That leaves the question of whether the district court in this case committed plain error when it sentenced Mendiola to a twenty-four month term of imprisonment, double the length of the upper limit of the recommended guideline range, for the express purpose of “giv[ing] [Mendiola] enough time to” participate in a 500–hour prison drug and alcohol rehabilitation program. ROA, Vol. 3, at 6. In Taylor, the Eighth Circuit recently concluded that a nearly-identical revocation sentence was plainly erroneous in light of Tapia. 679 F.3d at 1007 (“The district court plainly erred when it sentenced Taylor to twenty-four months while ‘using that number because that makes him eligible to participate in the 500–hour drug program available in the Bureau of Prisons.’ ”). In both the case at hand and in Taylor, “the district court chose [the defendant's] sentence for the specific reason to ensure that he could participate in a particular drug treatment program and that was plain error under Tapia”. Id.; see also Cordery, 656 F.3d at 1105 (10th Cir.2011) (concluding that similar plain error occurred in case involving initial sentencing). Like the Eighth Circuit in Taylor, we conclude that the district court in this case committed an error that was plain.
We further conclude, as did the Eighth Circuit in Taylor, that “[t]he district court's error affected [Mendiola]'s substantial rights in a manner that seriously affected the fairness, integrity, or public reputation of judicial proceedings.” 679 F.3d at 1007. Specifically, given the applicable “advisory guideline range of 6 to 12 months,” it is reasonable to assume that, had the district court “not focused on a particular drug treatment program within a federal institution,” it likely would have imposed a lesser sentence. Id. Accordingly, the third and fourth prongs of the plain error standard have been met, and this case must be remanded to the district court for resentencing.
We REVERSE and REMAND to the district court with directions to vacate Mendiola's revocation sentence and resentence.
I am pleased to concur in the court's opinion and write to offer only a few additional thoughts.
The government admits the Supreme Court's opinion in Tapia v. United States, ––– U.S. ––––, 131 S.Ct. 2382, 180 L.Ed.2d 357 (2011), abrogates our holding in United States v. Tsosie, 376 F.3d 1210 (10th Cir.2004). It admits Mr. Mendiola's sentence in prison is unlawful. Still, the government says he should be kept there because his sentence isn't plainly erroneous. Alternatively, the government says reversal isn't warranted because the district court would have imposed the same sentence even if it hadn't considered Mr. Mendiola's rehabilitative needs—in this way resting on both the second and third prongs of our plain error test. See United States v. Gonzalez–Huerta, 403 F.3d 727, 732 (10th Cir.2005) (en banc) (“Plain error occurs when there is (1) error, (2) that is plain, which (3) affects substantial rights, and which (4) seriously affects the fairness, integrity, or public reputation of judicial proceedings.”).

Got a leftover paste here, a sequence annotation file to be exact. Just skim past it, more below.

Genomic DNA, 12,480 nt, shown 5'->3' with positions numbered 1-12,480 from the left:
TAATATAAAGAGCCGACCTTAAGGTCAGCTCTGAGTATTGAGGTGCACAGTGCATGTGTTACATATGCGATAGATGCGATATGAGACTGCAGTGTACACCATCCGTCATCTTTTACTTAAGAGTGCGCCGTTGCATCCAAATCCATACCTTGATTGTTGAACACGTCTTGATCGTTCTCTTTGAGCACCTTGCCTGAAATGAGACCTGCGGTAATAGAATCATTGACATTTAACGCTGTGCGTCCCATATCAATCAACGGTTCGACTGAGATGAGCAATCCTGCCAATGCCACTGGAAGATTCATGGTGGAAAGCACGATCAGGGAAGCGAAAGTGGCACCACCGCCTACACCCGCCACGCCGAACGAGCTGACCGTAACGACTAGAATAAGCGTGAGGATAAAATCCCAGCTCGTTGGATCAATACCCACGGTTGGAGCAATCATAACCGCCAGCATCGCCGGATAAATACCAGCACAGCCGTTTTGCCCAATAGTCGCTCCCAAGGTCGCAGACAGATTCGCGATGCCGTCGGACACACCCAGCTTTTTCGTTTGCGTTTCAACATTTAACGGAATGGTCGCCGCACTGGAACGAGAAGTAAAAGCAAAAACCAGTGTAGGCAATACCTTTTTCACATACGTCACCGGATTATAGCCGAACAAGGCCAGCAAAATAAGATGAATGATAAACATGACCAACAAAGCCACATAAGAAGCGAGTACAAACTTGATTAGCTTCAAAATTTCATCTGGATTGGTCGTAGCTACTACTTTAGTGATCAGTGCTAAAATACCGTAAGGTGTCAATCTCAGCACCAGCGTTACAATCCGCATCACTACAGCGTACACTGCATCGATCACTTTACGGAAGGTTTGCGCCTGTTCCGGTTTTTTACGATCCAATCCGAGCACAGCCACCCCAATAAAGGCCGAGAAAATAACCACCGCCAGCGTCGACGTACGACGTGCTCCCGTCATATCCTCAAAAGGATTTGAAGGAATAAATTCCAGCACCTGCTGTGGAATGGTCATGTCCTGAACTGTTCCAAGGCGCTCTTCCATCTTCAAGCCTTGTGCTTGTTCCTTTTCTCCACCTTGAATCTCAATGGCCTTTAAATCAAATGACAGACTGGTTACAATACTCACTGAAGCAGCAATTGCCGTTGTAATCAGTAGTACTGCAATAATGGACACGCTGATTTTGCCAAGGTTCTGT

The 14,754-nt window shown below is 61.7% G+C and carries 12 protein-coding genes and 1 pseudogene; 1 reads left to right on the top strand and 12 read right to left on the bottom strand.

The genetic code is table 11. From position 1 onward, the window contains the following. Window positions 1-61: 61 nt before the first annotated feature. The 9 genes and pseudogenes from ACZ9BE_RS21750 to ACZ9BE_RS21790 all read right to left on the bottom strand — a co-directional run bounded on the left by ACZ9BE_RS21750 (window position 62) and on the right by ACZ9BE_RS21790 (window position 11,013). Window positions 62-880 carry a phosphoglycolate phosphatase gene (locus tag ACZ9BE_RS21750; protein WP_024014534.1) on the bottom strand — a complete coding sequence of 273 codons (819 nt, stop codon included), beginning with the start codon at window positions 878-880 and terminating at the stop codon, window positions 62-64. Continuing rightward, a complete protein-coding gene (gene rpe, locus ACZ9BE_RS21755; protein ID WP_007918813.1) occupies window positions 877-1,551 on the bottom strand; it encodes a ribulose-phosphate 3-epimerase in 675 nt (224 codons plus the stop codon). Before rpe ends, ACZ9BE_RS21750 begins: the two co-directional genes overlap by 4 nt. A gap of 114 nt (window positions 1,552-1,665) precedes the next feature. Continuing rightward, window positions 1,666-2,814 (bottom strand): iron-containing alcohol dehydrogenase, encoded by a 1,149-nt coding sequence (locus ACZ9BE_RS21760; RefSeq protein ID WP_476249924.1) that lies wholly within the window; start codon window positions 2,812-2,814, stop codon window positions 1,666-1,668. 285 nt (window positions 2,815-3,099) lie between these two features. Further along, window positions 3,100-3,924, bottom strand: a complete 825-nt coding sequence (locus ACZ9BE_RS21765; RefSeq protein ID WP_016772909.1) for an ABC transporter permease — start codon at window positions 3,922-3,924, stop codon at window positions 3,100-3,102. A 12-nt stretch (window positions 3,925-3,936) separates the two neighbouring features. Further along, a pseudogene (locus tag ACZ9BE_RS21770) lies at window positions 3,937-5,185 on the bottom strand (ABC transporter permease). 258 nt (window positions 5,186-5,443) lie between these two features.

Neither argument is persuasive.
Take the government's second argument first. For a defendant to establish that a claimed error affects his substantial rights, he must show “there is a reasonable probability that, but for the error claimed, the result of the proceeding would have been different.” United States v. Hasan, 526 F.3d 653, 665 (10th Cir.2008) (internal quotation marks omitted). When revoking Mr. Mendiola's supervised release and sentencing him to prison, the district court in this case varied upward to the statutory maximum of twenty-four months—twice the guidelines-recommended maximum of twelve months. And it did so for the express purpose of rendering Mr. Mendiola eligible for a prison drug treatment program open only to those “that have 24 months [in prison].” ROA, Vol. 3, at 6; see also id. (“Anybody that goes [into prison for] less than 24 months, they don't have” access to the program.). The court cited Mr. Mendiola's rehabilitative needs and the prison treatment program no fewer than nine times in the course of justifying its variance. Plainly, if the district court had known that a statute prohibited it from considering rehabilitation when imposing a term of imprisonment, there is a “reasonable probability” a shorter prison sentence would have followed.
The government says United States v. Collins, 461 Fed.Appx. 807 (10th Cir.2012), proves otherwise. There, we held that any potential Tapia error had no effect on the defendant's substantial rights. But we reached that conclusion only because the district court in that case did not rely on rehabilitation considerations when crafting the prison sentence it issued. In fact, the district court in Collins issued a sentence longer than necessary to ensure the defendant's eligibility for the relevant prison treatment and rehabilitation program. And the district court expressly justified its decision on the ground the defendant in that case “was not amenable to ․ treatment and, as a result, posed a continuing danger to the community.” Id. at 810 (emphasis added). Thus, in Collins we could be confident rehabilitation concerns didn't undergird the defendant's sentence. Here, by contrast, we can be no less confident that rehabilitation considerations were at the heart of Mr. Mendiola's sentence.